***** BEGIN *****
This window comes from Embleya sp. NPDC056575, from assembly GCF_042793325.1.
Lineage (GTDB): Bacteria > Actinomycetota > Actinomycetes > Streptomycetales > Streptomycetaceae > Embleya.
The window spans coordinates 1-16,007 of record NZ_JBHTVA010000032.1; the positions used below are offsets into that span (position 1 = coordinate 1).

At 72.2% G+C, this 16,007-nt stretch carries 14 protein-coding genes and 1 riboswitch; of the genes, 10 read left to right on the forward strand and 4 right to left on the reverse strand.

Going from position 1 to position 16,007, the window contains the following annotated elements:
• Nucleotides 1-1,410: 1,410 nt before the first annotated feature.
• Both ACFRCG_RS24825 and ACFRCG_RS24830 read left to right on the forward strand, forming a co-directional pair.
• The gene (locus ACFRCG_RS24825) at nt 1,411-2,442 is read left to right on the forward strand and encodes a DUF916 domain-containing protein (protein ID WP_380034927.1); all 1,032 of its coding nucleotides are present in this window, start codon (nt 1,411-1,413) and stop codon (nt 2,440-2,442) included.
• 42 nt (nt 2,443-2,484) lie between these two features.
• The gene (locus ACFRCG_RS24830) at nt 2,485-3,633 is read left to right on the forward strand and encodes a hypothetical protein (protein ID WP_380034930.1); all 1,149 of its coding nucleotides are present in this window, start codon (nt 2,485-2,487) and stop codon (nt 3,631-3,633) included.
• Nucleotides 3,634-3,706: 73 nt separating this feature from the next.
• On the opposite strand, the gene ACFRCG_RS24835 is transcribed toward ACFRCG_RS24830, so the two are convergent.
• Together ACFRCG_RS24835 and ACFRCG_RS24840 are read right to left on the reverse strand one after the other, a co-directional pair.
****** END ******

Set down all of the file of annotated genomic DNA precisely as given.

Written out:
This window comes from Embleya sp. NPDC056575, from assembly GCF_042793325.1.
Lineage (GTDB): Bacteria > Actinomycetota > Actinomycetes > Streptomycetales > Streptomycetaceae > Embleya.
The window spans coordinates 1-16,007 of record NZ_JBHTVA010000032.1; the positions used below are offsets into that span (position 1 = coordinate 1).

At 72.2% G+C, this 16,007-nt stretch carries 14 protein-coding genes and 1 riboswitch; of the genes, 10 read left to right on the forward strand and 4 right to left on the reverse strand.

Going from position 1 to position 16,007, the window contains the following annotated elements:
• Nucleotides 1-1,410: 1,410 nt before the first annotated feature.
• Both ACFRCG_RS24825 and ACFRCG_RS24830 read left to right on the forward strand, forming a co-directional pair.
• The gene (locus ACFRCG_RS24825) at nt 1,411-2,442 is read left to right on the forward strand and encodes a DUF916 domain-containing protein (protein ID WP_380034927.1); all 1,032 of its coding nucleotides are present in this window, start codon (nt 1,411-1,413) and stop codon (nt 2,440-2,442) included.
• 42 nt (nt 2,443-2,484) lie between these two features.
• The gene (locus ACFRCG_RS24830) at nt 2,485-3,633 is read left to right on the forward strand and encodes a hypothetical protein (protein ID WP_380034930.1); all 1,149 of its coding nucleotides are present in this window, start codon (nt 2,485-2,487) and stop codon (nt 3,631-3,633) included.
• Nucleotides 3,634-3,706: 73 nt separating this feature from the next.
• On the opposite strand, the gene ACFRCG_RS24835 is transcribed toward ACFRCG_RS24830, so the two are convergent.
• Together ACFRCG_RS24835 and ACFRCG_RS24840 are read right to left on the reverse strand one after the other, a co-directional pair.